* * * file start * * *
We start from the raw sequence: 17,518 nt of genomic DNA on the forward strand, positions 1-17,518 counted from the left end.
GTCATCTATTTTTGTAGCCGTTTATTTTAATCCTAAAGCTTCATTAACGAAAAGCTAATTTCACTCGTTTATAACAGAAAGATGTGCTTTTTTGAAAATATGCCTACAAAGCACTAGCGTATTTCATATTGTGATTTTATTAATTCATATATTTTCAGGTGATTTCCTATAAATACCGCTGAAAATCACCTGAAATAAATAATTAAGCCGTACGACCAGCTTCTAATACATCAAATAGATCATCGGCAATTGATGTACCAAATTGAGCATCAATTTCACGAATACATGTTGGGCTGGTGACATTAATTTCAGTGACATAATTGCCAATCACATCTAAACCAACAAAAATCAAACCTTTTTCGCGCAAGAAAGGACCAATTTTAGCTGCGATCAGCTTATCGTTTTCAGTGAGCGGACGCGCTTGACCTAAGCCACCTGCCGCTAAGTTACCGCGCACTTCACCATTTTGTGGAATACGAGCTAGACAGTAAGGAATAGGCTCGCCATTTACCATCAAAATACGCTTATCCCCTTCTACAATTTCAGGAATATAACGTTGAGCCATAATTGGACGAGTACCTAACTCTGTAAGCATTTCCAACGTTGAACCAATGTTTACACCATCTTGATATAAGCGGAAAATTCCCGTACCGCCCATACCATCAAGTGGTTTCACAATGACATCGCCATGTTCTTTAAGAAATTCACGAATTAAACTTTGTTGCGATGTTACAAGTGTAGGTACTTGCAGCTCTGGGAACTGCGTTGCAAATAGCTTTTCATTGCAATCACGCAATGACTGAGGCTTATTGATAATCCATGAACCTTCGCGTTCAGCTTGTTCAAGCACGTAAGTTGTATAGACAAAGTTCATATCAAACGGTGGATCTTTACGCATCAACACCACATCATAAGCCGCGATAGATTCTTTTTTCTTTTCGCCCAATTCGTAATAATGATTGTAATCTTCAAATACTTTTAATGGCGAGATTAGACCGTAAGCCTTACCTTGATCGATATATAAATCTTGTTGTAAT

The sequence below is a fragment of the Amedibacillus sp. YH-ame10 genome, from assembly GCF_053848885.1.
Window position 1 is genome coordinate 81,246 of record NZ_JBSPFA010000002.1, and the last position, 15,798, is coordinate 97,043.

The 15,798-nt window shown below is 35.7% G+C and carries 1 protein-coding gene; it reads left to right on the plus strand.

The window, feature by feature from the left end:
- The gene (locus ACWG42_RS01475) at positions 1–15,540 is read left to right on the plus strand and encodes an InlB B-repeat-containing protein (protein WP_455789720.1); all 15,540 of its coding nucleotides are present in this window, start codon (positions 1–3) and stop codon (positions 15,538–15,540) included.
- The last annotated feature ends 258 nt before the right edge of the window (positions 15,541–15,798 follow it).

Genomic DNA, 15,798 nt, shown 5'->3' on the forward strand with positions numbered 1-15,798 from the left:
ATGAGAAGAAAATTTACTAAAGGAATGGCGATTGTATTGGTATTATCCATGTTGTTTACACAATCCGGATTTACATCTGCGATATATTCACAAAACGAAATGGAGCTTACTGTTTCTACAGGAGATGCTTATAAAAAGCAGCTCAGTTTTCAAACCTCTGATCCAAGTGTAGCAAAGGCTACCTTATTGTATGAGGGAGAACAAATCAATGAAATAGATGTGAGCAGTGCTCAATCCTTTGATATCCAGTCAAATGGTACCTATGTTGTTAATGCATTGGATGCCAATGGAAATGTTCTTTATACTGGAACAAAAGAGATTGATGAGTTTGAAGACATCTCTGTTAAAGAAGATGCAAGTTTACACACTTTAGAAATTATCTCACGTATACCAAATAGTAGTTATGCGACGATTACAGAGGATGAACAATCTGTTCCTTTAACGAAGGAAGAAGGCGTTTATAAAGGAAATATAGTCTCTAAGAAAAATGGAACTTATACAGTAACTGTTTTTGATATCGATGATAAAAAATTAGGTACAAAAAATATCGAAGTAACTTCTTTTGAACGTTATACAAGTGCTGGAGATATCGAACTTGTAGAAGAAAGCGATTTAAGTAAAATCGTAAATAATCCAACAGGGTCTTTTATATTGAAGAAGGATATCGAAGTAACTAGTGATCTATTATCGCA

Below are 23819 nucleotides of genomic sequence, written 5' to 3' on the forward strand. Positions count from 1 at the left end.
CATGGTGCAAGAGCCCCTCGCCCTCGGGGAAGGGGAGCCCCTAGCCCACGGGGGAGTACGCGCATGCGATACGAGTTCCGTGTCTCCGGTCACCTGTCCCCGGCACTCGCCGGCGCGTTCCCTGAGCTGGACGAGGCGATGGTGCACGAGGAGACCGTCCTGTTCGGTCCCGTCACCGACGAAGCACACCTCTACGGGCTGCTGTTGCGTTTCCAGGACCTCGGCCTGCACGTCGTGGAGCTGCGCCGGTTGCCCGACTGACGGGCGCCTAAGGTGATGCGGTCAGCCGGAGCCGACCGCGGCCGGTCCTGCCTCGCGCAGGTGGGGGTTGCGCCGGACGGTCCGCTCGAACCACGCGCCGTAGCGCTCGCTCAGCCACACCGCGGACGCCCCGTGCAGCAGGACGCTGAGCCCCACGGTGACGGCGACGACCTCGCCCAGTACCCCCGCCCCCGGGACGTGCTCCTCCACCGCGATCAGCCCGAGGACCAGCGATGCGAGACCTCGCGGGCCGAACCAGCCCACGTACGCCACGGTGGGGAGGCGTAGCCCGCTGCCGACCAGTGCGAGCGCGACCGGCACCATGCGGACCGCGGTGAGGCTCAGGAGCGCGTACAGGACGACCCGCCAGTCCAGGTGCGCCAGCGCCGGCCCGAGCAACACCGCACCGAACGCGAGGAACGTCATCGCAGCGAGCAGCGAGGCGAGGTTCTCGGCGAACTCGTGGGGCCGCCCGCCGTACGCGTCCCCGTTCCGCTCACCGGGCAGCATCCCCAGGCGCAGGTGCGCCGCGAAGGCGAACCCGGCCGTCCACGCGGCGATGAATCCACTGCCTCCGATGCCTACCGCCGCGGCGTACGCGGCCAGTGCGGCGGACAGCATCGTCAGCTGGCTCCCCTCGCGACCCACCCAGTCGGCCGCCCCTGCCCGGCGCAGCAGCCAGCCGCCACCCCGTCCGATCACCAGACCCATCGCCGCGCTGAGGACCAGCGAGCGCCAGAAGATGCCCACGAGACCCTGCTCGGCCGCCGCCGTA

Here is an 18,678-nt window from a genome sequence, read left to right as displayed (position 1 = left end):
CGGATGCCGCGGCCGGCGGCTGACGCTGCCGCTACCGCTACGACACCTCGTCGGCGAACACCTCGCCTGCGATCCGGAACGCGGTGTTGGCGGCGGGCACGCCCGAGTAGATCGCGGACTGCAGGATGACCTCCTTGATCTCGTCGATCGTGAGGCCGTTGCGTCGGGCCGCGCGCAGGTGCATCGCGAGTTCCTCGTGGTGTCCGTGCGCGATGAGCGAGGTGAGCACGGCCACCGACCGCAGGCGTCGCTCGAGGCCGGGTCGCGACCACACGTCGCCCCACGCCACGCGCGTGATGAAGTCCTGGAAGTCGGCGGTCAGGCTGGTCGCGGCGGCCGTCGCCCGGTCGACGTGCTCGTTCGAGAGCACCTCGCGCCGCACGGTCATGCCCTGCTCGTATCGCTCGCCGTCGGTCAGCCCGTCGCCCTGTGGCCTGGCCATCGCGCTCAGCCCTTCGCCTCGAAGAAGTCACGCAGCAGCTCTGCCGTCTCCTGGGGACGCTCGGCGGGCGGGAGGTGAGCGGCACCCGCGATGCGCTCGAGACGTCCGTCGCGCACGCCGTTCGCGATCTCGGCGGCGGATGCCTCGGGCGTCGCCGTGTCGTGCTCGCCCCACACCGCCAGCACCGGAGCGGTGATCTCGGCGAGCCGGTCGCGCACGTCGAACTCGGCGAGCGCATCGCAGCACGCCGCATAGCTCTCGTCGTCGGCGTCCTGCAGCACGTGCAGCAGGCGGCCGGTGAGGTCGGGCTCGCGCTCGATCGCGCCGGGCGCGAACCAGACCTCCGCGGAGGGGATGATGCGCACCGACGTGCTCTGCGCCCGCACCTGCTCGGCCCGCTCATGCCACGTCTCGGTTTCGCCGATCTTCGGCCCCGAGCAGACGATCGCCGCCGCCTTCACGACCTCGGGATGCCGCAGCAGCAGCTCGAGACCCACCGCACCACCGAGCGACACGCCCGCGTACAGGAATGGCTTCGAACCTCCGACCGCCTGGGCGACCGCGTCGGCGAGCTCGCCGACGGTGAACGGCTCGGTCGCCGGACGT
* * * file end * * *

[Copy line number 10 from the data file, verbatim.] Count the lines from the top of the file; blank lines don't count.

ATGAGAAGAAAATTTACTAAAGGAATGGCGATTGTATTGGTATTATCCATGTTGTTTACACAATCCGGATTTACATCTGCGATATATTCACAAAACGAAATGGAGCTTACTGTTTCTACAGGAGATGCTTATAAAAAGCAGCTCAGTTTTCAAACCTCTGATCCAAGTGTAGCAAAGGCTACCTTATTGTATGAGGGAGAACAAATCAATGAAATAGATGTGAGCAGTGCTCAATCCTTTGATATCCAGTCAAATGGTACCTATGTTGTTAATGCATTGGATGCCAATGGAAATGTTCTTTATACTGGAACAAAAGAGATTGATGAGTTTGAAGACATCTCTGTTAAAGAAGATGCAAGTTTACACACTTTAGAAATTATCTCACGTATACCAAATAGTAGTTATGCGACGATTACAGAGGATGAACAATCTGTTCCTTTAACGAAGGAAGAAGGCGTTTATAAAGGAAATATAGTCTCTAAGAAAAATGGAACTTATACAGTAACTGTTTTTGATATCGATGATAAAAAATTAGGTACAAAAAATATCGAAGTAACTTCTTTTGAACGTTATACAAGTGCTGGAGATATCGAACTTGTAGAAGAAAGCGATTTAAGTAAAATCGTAAATAATCCAACAGGGTCTTTTATATTGAAGAAGGATATCGAAGTAACTAGTGATCTATTATCGCA